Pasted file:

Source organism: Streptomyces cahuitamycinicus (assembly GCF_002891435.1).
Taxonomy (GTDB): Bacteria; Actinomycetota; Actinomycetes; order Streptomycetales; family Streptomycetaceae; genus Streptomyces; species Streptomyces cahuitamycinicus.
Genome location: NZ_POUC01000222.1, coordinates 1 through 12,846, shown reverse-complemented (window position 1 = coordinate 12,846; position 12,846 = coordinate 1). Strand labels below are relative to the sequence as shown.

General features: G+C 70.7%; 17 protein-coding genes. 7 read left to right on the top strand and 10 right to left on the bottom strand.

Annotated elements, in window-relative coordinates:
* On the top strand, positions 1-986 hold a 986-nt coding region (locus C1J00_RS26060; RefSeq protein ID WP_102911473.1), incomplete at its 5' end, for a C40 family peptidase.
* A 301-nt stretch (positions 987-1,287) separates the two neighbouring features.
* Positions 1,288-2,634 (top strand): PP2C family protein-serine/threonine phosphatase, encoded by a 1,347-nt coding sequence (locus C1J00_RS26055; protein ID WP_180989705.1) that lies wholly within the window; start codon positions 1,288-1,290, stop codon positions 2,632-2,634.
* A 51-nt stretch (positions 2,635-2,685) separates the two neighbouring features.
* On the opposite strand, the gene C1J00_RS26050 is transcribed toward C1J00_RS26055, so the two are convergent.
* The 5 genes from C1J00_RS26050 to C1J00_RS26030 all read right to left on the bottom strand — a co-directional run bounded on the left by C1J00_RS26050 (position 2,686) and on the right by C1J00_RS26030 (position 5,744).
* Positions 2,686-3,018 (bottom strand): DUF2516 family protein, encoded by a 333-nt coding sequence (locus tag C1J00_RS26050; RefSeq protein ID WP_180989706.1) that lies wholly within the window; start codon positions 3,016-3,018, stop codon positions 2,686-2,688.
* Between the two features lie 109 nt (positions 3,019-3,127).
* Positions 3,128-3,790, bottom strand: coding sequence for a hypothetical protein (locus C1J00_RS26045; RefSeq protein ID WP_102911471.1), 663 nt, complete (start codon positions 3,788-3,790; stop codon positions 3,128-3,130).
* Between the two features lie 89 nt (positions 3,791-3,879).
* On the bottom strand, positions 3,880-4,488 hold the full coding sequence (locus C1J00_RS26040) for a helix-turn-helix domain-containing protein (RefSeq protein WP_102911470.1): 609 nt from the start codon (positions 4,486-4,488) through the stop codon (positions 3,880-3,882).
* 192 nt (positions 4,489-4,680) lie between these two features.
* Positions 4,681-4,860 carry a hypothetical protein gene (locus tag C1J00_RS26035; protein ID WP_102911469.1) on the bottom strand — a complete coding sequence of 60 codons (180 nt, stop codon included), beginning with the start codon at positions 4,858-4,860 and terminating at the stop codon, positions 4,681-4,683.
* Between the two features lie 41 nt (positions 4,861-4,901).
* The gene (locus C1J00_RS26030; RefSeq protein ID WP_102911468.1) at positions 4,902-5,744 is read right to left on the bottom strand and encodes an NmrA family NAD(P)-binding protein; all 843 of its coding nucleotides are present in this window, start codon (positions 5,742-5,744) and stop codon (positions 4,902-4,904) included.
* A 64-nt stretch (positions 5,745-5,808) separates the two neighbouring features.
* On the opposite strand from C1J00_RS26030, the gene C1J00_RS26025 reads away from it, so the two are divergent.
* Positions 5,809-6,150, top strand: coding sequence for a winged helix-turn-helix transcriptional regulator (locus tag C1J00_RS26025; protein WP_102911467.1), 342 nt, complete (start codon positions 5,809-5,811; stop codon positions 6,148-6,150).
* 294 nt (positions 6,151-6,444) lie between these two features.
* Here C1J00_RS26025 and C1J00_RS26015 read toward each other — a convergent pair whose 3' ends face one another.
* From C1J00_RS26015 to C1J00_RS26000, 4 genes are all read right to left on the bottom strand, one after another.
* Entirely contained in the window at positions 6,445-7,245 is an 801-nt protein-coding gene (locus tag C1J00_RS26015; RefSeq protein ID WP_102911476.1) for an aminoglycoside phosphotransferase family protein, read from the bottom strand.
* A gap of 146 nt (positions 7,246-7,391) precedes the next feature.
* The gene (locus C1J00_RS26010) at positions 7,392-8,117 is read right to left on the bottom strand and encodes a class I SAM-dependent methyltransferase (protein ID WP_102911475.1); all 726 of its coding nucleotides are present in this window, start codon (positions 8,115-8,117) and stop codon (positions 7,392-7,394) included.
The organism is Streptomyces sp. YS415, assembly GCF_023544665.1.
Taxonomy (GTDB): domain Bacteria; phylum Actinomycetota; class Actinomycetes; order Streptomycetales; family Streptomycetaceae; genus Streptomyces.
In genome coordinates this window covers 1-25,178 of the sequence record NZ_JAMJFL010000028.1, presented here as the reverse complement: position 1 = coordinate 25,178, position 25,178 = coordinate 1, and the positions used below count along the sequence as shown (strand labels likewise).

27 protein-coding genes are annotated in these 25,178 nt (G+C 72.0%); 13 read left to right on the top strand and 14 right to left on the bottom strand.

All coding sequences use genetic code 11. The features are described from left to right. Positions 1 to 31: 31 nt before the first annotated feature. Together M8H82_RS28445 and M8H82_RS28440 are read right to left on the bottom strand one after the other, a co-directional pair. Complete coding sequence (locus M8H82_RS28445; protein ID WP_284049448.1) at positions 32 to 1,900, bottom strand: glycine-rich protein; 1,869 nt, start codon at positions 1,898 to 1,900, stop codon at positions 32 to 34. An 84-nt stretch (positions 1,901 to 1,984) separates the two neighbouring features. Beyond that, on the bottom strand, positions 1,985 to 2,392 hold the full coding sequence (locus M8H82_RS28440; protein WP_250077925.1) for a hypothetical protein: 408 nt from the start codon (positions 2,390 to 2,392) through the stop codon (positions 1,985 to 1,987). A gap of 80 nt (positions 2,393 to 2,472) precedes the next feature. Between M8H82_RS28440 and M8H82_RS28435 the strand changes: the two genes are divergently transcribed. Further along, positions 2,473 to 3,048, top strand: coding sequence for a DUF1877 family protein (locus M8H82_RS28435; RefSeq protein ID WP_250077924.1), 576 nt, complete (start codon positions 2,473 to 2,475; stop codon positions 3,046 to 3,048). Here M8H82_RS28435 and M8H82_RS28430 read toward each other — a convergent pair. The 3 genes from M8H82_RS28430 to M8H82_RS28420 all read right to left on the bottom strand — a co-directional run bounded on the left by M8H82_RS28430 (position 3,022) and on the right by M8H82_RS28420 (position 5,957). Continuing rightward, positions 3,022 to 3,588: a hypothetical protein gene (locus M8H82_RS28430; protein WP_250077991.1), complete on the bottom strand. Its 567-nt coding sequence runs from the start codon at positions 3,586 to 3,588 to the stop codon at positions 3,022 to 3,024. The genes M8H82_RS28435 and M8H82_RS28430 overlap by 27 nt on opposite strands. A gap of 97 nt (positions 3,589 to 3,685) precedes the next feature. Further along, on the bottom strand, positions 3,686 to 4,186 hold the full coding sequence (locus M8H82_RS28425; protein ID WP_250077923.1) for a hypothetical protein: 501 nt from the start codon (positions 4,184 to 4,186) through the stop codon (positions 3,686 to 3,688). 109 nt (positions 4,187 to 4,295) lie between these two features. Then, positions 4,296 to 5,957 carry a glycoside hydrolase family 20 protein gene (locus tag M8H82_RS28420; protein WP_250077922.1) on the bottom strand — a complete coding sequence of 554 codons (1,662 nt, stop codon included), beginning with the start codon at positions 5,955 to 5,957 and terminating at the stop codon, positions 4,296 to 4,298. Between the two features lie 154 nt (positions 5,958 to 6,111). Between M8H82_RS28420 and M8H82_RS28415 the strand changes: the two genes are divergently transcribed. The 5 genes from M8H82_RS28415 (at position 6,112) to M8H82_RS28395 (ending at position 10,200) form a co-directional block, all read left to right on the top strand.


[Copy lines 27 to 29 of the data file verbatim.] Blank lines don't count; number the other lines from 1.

* Entirely contained in the window at positions 6,445-7,245 is an 801-nt protein-coding gene (locus tag C1J00_RS26015; RefSeq protein ID WP_102911476.1) for an aminoglycoside phosphotransferase family protein, read from the bottom strand.
* A gap of 146 nt (positions 7,246-7,391) precedes the next feature.
* The gene (locus C1J00_RS26010) at positions 7,392-8,117 is read right to left on the bottom strand and encodes a class I SAM-dependent methyltransferase (protein ID WP_102911475.1); all 726 of its coding nucleotides are present in this window, start codon (positions 8,115-8,117) and stop codon (positions 7,392-7,394) included.